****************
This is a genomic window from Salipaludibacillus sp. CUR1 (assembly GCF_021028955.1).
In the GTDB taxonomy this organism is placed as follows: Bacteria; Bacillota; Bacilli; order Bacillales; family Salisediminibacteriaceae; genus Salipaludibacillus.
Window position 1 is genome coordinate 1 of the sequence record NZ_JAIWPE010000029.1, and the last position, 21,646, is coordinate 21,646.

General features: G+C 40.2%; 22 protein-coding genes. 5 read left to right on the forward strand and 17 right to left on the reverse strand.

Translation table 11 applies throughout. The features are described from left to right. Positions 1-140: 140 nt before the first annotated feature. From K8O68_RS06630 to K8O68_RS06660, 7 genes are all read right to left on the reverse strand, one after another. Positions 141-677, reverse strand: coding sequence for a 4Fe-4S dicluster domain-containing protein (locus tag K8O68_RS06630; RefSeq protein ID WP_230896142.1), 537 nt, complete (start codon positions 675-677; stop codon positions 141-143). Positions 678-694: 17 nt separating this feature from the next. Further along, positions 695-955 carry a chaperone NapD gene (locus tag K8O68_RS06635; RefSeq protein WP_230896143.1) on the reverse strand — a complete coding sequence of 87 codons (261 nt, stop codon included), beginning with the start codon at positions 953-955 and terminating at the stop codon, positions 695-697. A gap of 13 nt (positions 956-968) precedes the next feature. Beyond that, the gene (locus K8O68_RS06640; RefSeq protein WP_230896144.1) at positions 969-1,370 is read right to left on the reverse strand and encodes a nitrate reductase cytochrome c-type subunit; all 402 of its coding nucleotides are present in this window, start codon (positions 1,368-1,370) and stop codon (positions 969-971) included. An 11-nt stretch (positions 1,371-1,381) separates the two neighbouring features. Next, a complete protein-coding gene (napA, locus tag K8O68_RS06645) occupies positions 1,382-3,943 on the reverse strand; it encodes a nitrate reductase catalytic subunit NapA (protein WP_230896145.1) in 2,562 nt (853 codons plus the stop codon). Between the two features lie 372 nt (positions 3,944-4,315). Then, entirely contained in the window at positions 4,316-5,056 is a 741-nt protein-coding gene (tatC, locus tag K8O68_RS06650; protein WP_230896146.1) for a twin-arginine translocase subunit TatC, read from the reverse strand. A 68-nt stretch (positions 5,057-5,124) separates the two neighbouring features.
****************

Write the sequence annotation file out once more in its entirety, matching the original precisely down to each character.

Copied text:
This is a genomic window from Salipaludibacillus sp. CUR1 (assembly GCF_021028955.1).
In the GTDB taxonomy this organism is placed as follows: Bacteria; Bacillota; Bacilli; order Bacillales; family Salisediminibacteriaceae; genus Salipaludibacillus.
Window position 1 is genome coordinate 1 of the sequence record NZ_JAIWPE010000029.1, and the last position, 21,646, is coordinate 21,646.

General features: G+C 40.2%; 22 protein-coding genes. 5 read left to right on the forward strand and 17 right to left on the reverse strand.

Translation table 11 applies throughout. The features are described from left to right. Positions 1-140: 140 nt before the first annotated feature. From K8O68_RS06630 to K8O68_RS06660, 7 genes are all read right to left on the reverse strand, one after another. Positions 141-677, reverse strand: coding sequence for a 4Fe-4S dicluster domain-containing protein (locus tag K8O68_RS06630; RefSeq protein ID WP_230896142.1), 537 nt, complete (start codon positions 675-677; stop codon positions 141-143). Positions 678-694: 17 nt separating this feature from the next. Further along, positions 695-955 carry a chaperone NapD gene (locus tag K8O68_RS06635; RefSeq protein WP_230896143.1) on the reverse strand — a complete coding sequence of 87 codons (261 nt, stop codon included), beginning with the start codon at positions 953-955 and terminating at the stop codon, positions 695-697. A gap of 13 nt (positions 956-968) precedes the next feature. Beyond that, the gene (locus K8O68_RS06640; RefSeq protein WP_230896144.1) at positions 969-1,370 is read right to left on the reverse strand and encodes a nitrate reductase cytochrome c-type subunit; all 402 of its coding nucleotides are present in this window, start codon (positions 1,368-1,370) and stop codon (positions 969-971) included. An 11-nt stretch (positions 1,371-1,381) separates the two neighbouring features. Next, a complete protein-coding gene (napA, locus tag K8O68_RS06645) occupies positions 1,382-3,943 on the reverse strand; it encodes a nitrate reductase catalytic subunit NapA (protein WP_230896145.1) in 2,562 nt (853 codons plus the stop codon). Between the two features lie 372 nt (positions 3,944-4,315). Then, entirely contained in the window at positions 4,316-5,056 is a 741-nt protein-coding gene (tatC, locus tag K8O68_RS06650; protein WP_230896146.1) for a twin-arginine translocase subunit TatC, read from the reverse strand. A 68-nt stretch (positions 5,057-5,124) separates the two neighbouring features.